• Students Not Getting Enough Work Study Opportunities

    OKLAHOMA CITY - November 14, 2018



    Closing the Skills Gap Requires Students to get Real-Life Work Experience Early On

    Better Partnerships with Schools and Businesses Needed



    In a tight labor market with an increasing number of job vacancies, employers are facing a growing skills gap. Too many young Americans are graduating with degrees and skills that don't match the needs of employers.

    An effective way of closing the skills gap is to provide students with real-life work experience before they graduate. Having high school students learn early on about workplace culture, how their educational experience translates into the real world, and what educational disciplines are the most sought, will help ensure students are graduating with the skills and education employers need.

    Express Employment Professionals is committed to partnering with local entities to provide early education and work-study opportunities for high-school students to help raise a workforce prepared to fill the shortage of skilled workers. 

    One way Express helps connect educators with the needs of businesses is through Job Genius, a free video-based program created by Express to successfully prepare students to enter into the workforce.  With parent and facilitator guides for teachers, Job Genius explores everything from job market forecasts, post-secondary education requirements and resume creation to career pathing to help students make informed choices for their future.

    To help further early intervention workforce education, Express International Headquarters is currently hosting several interns as part of the Cristo Rey Network's Corporate Work Study Program. The network of high schools serves students who are from inner-city economically limited backgrounds and the work-study program allows them to intern one day a week at a local business, earning money towards tuition.  

    "Not a lot of kids get this opportunity," said Cinthya Bolado of her internship. "I think it's going to open up doors everywhere."  

    Elvira Quinones, Cinthya's mother, says Cristo Rey and the opportunity to work is a "blessing." 

    "Working once a week has helped her in having a better understanding of the experience of being employed … and helped her realize the importance of communication skills, time management and how to be more proactive," she said.

    Express franchise owners see the importance of similar efforts in their local communities.

    "Our team has started to be more active in participating in high school job fairs," said Terri Greeno, an Express franchise owner in Crystal Lake, Illinois. "We are educating students, and their parents quite frankly, that you don't need to have a four-year degree to build a successful and rewarding career. Manufacturers are desperate for people who are hungry to learn and excited to be trained.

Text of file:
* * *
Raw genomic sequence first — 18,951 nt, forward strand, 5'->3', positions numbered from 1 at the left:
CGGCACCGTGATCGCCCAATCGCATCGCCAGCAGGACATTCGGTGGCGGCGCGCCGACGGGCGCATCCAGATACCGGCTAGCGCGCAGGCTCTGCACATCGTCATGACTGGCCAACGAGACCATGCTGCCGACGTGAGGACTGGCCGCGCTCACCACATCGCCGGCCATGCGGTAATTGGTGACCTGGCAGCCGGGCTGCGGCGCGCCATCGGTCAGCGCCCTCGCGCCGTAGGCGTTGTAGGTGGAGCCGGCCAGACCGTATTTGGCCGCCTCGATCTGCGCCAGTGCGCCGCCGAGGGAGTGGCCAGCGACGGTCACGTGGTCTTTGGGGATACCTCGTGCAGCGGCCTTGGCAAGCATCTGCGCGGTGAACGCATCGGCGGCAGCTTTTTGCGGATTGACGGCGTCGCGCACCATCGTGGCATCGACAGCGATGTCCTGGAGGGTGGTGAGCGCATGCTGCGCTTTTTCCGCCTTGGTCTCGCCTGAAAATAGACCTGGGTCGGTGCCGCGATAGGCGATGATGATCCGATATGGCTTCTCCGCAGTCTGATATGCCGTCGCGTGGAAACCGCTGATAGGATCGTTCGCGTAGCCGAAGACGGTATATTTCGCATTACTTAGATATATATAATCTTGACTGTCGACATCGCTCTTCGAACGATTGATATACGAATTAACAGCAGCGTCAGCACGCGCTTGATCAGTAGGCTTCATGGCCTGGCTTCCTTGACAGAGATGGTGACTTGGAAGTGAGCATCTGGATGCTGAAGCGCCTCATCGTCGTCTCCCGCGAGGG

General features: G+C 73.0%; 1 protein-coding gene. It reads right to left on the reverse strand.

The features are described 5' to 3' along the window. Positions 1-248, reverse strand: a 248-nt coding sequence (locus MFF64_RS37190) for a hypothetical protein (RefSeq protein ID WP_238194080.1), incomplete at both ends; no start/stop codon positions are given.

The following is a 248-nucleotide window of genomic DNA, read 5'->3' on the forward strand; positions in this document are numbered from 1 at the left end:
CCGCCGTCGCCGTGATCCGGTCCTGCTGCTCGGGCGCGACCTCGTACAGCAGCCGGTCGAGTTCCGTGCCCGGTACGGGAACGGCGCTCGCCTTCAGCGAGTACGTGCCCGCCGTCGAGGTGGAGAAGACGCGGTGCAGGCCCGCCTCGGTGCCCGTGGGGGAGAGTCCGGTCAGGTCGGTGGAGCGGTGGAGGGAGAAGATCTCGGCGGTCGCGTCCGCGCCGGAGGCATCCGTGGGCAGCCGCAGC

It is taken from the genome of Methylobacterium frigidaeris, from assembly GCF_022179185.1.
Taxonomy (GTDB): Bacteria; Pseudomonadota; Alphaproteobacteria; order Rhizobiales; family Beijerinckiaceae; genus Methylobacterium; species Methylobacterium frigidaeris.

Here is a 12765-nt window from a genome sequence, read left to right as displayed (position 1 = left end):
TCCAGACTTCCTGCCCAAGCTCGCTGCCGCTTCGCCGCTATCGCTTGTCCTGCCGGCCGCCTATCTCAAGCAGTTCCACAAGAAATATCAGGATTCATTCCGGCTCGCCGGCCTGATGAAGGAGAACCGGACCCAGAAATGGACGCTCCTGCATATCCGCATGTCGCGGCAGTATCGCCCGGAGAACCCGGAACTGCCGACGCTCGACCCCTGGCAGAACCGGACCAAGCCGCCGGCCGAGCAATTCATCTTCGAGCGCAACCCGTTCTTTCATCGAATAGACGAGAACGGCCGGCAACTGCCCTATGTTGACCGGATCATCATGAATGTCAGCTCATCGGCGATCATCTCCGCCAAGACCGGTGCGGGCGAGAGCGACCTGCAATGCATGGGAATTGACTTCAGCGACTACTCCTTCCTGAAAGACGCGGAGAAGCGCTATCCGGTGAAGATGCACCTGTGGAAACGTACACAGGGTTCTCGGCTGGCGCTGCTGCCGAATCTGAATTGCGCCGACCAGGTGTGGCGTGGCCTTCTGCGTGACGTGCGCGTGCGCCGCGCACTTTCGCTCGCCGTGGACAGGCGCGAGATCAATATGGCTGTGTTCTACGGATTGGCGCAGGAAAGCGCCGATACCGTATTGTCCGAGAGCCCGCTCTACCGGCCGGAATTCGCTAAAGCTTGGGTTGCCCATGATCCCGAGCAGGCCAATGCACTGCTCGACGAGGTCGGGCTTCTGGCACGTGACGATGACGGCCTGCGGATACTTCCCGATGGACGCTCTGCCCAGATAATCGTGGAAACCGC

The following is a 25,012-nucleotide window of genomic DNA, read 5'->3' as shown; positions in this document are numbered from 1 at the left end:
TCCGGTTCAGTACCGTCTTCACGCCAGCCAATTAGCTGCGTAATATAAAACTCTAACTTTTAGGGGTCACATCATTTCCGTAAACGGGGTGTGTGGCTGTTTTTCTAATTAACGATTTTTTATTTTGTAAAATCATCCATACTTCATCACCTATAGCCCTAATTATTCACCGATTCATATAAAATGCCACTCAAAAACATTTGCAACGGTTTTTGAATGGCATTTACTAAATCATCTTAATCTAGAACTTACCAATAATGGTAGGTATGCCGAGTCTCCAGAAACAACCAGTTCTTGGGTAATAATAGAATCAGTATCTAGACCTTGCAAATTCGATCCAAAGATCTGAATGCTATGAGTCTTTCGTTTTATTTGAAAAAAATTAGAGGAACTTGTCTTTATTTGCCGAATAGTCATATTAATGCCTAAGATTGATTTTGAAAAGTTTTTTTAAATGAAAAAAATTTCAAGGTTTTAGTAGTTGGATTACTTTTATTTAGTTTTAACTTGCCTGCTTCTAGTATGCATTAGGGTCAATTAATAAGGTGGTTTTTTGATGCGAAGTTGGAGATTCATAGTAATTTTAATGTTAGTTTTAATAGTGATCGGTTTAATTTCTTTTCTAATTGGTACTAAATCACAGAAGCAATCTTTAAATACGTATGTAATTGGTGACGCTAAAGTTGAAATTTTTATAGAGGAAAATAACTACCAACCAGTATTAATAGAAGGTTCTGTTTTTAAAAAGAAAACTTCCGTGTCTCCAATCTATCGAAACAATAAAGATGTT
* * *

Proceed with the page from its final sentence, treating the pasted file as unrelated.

"A high school student who has limited economic means or experiences is just as trainable and promotable as other students, as long as they have the work ethic and desire to learn and grow."

    Yvonne Rockwell, an Express franchise owner in Santa Clarita, California, says conversations with young people have to start early.

    "We invite youths into our businesses to explore so they can learn more about what we actually do on a day-to-day basis," she said. "For those who haven't been exposed to different environments, it's hard to imagine what a certain career path can look like. By removing the concept of the 'unknown,' we have a chance to help a young person see a new opportunity and potential way of life that will provide a strong career and future for them and their families."

    Part of the problem, says Birmingham, Alabama, franchise owner Daniel Morgan is that in-demand skills are "not taught because school has become all about test results. We need better partnerships with schools and businesses."

    In Grand Rapids, Michigan, franchise owner Janis Petrini, agrees.

    "Students need to become exposed to actual career options that have potential earlier on," she said. "Businesses need to start training the workforce that they need." 

    Her team visits local high schools to raise awareness.

    "In 2018, we have delivered various presentations to hundreds of participants," Petrini added. "One of the biggest focuses is always on what are the hot jobs right now and the careers of the future."

    The Grand Rapids office is also part of a local program called "Mayors 100 Business," for which businesses "commit to hiring at-risk high school students and providing them with internships to get real life work experience."

    "Job vacancies continue to outnumber available workers," said Bill Stoller, CEO of Express. "That means we need to continue drawing more people into the workforce, with an especially strong focus on helping those of limited means recognize and seize the opportunities that are out there. Businesses, educators and community leaders need to work together to remove as many barriers to jobs as possible."


    If you would like to arrange for an interview with Bill Stoller to discuss this topic, please contact Sheena Karami, Director of Corporate Communications and PR, at (405) 717-5966.

    About Bill Stoller

    William H. "Bill" Stoller is chairman and chief executive officer of Express Employment Professionals. Headquartered in Oklahoma City, the international staffing company has more than 800 franchises in the U.S., Canada and South Africa. Since its inception, Express has put more than 6 million people to work worldwide.

    About Express Employment Professionals

    Express Employment Professionals puts people to work. It generated $3.4 billion in sales and employed a record 540,000 people in 2017. Its long-term goal is to put a million people to work annually. For more information, visit